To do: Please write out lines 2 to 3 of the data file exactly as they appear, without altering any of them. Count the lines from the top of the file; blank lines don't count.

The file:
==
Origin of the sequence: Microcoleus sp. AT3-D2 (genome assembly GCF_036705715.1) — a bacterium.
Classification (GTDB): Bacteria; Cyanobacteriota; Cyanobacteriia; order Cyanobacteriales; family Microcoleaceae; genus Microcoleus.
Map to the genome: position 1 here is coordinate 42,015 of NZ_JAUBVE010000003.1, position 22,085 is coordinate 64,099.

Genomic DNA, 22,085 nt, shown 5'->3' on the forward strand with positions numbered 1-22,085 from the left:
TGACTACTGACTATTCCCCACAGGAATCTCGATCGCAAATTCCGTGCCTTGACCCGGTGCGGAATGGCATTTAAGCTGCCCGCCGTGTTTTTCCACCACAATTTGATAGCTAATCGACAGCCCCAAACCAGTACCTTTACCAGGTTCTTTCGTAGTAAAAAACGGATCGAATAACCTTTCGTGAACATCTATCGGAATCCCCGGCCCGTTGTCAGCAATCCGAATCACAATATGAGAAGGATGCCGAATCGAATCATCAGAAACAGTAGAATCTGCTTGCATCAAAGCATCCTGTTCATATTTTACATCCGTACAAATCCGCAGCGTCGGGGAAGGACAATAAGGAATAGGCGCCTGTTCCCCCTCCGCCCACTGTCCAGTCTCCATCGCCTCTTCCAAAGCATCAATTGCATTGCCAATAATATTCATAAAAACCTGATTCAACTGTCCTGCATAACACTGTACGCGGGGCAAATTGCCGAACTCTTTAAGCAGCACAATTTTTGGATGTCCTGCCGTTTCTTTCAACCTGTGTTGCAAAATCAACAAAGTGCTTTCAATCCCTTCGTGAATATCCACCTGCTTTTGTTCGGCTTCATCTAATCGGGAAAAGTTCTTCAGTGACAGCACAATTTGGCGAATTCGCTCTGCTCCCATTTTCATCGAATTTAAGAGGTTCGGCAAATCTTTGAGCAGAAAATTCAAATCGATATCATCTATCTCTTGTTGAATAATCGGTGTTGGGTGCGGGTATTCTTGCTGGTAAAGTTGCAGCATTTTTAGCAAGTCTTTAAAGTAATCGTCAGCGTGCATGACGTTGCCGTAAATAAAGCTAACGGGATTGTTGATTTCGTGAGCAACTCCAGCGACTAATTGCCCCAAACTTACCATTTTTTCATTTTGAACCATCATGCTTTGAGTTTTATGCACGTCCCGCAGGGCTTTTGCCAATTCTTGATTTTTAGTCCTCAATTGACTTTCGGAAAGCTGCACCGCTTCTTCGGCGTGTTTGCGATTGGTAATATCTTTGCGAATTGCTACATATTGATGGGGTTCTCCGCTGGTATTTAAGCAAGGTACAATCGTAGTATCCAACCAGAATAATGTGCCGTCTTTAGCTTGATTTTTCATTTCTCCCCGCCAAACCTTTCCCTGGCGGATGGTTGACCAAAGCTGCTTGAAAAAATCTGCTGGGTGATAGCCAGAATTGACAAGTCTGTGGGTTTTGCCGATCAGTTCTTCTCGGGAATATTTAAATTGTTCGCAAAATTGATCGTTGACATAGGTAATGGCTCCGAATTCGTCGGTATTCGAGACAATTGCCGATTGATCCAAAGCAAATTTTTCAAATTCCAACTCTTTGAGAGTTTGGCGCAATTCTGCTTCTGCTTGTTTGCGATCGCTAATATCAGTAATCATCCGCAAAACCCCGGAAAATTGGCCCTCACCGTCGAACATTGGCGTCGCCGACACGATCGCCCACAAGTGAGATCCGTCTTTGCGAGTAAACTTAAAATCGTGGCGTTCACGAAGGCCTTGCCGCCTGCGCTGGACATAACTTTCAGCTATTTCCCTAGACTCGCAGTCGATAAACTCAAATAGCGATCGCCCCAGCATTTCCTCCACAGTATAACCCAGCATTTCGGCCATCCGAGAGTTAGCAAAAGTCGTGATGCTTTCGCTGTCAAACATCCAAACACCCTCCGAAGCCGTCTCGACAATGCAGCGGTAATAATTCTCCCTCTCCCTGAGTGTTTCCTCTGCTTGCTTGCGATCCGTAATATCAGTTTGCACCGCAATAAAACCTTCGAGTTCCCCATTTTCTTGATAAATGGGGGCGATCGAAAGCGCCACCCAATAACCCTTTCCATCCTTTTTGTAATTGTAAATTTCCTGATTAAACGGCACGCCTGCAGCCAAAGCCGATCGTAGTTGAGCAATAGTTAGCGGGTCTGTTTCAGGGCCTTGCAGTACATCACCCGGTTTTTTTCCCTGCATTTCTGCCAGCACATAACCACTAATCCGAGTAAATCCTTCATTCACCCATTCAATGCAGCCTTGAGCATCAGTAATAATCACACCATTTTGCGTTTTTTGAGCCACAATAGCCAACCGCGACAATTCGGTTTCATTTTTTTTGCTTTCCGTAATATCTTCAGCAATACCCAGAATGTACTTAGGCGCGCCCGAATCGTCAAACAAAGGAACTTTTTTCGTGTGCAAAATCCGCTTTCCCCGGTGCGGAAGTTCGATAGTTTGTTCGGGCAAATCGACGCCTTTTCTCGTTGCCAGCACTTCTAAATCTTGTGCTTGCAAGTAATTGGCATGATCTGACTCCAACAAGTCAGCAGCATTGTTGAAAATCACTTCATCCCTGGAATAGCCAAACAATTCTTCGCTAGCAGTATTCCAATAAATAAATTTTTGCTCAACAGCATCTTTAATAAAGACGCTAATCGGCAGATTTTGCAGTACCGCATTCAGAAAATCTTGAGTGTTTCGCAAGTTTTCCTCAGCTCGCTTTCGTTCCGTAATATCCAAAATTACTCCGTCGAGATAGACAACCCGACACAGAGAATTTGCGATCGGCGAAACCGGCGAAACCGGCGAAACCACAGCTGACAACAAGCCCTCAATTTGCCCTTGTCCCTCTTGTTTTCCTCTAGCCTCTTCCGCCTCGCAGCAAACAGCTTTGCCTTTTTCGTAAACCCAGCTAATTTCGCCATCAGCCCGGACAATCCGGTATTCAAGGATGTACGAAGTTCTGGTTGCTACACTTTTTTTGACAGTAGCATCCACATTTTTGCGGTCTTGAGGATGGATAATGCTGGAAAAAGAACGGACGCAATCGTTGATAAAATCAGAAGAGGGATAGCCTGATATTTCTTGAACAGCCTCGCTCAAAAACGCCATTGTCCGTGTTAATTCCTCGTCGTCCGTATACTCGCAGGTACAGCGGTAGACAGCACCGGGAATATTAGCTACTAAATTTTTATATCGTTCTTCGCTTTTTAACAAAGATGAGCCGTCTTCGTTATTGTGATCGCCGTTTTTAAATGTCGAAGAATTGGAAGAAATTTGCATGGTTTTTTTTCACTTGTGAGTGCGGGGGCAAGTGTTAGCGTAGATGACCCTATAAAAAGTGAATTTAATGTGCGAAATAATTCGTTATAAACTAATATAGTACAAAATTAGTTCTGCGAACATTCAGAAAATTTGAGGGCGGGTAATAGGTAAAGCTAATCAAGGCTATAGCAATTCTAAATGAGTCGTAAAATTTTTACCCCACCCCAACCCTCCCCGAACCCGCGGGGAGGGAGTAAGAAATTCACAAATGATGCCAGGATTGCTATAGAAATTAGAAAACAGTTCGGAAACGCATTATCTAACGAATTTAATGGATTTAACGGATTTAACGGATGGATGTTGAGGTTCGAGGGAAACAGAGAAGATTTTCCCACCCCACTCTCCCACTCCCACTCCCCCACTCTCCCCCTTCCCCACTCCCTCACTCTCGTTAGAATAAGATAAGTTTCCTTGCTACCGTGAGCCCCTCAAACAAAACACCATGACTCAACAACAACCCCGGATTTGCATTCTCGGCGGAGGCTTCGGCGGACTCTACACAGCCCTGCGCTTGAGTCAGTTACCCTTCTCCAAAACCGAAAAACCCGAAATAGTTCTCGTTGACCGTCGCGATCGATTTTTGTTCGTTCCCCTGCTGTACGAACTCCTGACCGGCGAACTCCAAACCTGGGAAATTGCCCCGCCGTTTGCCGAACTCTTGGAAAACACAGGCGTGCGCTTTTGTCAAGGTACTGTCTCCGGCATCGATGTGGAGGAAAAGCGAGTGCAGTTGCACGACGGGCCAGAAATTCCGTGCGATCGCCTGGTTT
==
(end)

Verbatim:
Classification (GTDB): Bacteria; Cyanobacteriota; Cyanobacteriia; order Cyanobacteriales; family Microcoleaceae; genus Microcoleus.
Map to the genome: position 1 here is coordinate 42,015 of NZ_JAUBVE010000003.1, position 22,085 is coordinate 64,099.